By: Restoration Healthcare 

Starting immediately, we’re declaring all our spaces — from our waiting and consultation rooms, to the lounge where we offer IV therapies — “fragrance free,” and perhaps not for the reasons you suspect.

Most of us have been nasally assaulted by people wearing too much perfume or aftershave products. And if you’ve ever received such a sensory smacking by a passerby wearing a quart of faux French perfume, you might recall what usually occurs next.

Fragrance-free office

Such encounters often prompt a sneeze or two, or maybe a short-lived bout with dizziness or discomfort. But for other second-hand sufferers, the event is more impactful, with effects that can include a whopping headache or extreme nausea. Whatever the resultant symptom, none are pleasant — which, of course, was the thought of the offending person who slapped on the fragrance in the first place.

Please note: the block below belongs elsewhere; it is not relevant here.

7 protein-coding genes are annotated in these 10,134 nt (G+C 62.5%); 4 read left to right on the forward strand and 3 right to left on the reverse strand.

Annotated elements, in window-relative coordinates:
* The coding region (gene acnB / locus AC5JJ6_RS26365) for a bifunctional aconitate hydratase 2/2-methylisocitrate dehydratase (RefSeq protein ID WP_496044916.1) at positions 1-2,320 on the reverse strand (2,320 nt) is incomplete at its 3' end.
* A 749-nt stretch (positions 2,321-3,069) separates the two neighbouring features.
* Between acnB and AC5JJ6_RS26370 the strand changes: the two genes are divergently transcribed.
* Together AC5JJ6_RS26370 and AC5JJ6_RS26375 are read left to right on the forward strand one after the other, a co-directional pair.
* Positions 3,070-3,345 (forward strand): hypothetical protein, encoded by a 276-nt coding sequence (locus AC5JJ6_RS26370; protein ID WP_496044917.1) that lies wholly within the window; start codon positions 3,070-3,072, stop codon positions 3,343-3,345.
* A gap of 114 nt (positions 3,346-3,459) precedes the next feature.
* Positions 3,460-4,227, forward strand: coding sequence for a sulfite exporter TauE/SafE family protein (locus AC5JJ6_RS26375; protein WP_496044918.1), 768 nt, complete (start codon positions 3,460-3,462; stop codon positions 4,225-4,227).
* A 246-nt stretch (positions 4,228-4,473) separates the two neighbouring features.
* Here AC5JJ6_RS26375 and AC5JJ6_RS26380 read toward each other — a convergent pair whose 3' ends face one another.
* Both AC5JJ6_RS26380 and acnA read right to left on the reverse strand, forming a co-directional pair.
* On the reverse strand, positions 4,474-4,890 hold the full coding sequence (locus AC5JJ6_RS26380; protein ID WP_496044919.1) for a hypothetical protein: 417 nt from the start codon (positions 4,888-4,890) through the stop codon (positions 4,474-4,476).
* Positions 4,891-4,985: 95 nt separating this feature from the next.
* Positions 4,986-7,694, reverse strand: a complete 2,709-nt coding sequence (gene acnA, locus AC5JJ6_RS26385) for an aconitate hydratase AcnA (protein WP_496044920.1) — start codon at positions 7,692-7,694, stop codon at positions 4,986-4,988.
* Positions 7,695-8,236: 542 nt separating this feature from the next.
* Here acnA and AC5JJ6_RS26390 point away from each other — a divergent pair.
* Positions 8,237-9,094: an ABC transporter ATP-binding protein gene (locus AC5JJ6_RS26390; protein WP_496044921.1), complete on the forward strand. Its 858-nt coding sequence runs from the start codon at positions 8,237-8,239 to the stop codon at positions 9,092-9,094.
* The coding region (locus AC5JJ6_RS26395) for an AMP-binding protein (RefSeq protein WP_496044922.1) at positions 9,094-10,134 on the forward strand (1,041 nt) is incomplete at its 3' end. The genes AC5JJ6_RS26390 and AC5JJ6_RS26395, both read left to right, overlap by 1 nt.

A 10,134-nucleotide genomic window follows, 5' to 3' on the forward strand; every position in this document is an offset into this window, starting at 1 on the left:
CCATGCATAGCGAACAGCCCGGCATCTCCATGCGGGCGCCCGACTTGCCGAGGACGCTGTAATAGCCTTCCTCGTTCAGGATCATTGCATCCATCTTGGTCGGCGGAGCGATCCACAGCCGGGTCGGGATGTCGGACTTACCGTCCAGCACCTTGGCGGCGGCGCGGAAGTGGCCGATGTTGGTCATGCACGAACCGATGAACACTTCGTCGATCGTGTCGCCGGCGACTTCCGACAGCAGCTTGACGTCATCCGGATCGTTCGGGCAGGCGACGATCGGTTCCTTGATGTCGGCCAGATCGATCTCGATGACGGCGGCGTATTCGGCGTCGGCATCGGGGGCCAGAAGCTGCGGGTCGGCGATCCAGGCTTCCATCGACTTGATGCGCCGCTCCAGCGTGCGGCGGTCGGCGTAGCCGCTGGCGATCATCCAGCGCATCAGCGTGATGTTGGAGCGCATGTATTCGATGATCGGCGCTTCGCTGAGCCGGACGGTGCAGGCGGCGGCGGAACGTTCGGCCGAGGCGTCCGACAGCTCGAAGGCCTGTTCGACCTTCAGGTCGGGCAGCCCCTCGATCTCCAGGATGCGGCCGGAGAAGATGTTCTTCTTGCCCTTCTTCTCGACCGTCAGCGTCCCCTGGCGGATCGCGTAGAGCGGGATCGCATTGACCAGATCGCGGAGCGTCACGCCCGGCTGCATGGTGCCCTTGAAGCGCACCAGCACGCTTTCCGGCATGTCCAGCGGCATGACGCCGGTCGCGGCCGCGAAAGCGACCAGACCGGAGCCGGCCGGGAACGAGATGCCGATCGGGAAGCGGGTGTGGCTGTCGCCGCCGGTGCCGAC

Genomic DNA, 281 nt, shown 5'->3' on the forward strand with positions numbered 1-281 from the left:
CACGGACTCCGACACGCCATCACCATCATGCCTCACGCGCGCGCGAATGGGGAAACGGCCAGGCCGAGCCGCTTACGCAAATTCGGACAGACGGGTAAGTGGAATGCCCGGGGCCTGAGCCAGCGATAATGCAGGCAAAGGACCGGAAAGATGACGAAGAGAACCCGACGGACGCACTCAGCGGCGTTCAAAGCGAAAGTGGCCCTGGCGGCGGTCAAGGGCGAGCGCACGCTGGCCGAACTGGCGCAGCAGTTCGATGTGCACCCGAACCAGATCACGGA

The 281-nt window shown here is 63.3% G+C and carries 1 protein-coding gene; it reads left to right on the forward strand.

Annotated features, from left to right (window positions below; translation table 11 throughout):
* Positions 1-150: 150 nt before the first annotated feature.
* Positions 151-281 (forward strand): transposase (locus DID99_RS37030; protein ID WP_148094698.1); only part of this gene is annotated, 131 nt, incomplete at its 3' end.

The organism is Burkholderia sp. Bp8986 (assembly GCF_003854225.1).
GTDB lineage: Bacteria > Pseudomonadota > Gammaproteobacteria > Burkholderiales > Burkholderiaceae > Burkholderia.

Why the new policy?

What we’re doing is responding to requests from our staff and patients alike that scented products not be brought into our offices. We ask that those visiting us refrain from Continue reading…

By: Restoration Healthcare 

Imagine filling your cup at the fountain of youth. No one would blame you if you envision a green smoothie — a frothy concoction of all-natural nutrients certain to restore your youthful energy and appearance.

So what’s with the headline here? How could a green smoothie possibly be toxic?

The concern swirls around organic chemical compounds that tend to be found in many of the ingredients used in green smoothies — oxalates.

Green-Smoothie-Danger